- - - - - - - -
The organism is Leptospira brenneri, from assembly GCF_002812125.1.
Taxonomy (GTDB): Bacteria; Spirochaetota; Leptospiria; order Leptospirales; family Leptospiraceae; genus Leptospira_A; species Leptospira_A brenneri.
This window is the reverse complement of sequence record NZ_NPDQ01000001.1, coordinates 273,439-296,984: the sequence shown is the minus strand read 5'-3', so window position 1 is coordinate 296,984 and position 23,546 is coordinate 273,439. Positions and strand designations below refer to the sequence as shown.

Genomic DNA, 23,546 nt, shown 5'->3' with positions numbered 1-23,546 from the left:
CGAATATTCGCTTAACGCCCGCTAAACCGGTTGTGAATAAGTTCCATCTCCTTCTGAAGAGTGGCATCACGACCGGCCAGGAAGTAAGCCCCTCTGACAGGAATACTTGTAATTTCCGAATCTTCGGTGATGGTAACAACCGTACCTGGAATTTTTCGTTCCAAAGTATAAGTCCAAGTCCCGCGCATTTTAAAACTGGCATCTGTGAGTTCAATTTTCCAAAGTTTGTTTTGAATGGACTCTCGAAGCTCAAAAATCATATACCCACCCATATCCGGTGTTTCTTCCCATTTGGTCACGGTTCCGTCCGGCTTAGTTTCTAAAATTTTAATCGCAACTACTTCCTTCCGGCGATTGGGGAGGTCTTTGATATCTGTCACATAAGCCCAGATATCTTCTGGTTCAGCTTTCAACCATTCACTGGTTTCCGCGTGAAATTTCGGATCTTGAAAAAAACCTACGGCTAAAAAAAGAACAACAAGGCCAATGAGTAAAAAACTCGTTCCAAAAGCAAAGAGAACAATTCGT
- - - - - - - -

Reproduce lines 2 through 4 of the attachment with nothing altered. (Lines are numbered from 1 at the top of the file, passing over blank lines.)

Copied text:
Taxonomy (GTDB): Bacteria; Spirochaetota; Leptospiria; order Leptospirales; family Leptospiraceae; genus Leptospira_A; species Leptospira_A brenneri.
This window is the reverse complement of sequence record NZ_NPDQ01000001.1, coordinates 273,439-296,984: the sequence shown is the minus strand read 5'-3', so window position 1 is coordinate 296,984 and position 23,546 is coordinate 273,439. Positions and strand designations below refer to the sequence as shown.

Genomic DNA, 23,546 nt, shown 5'->3' with positions numbered 1-23,546 from the left: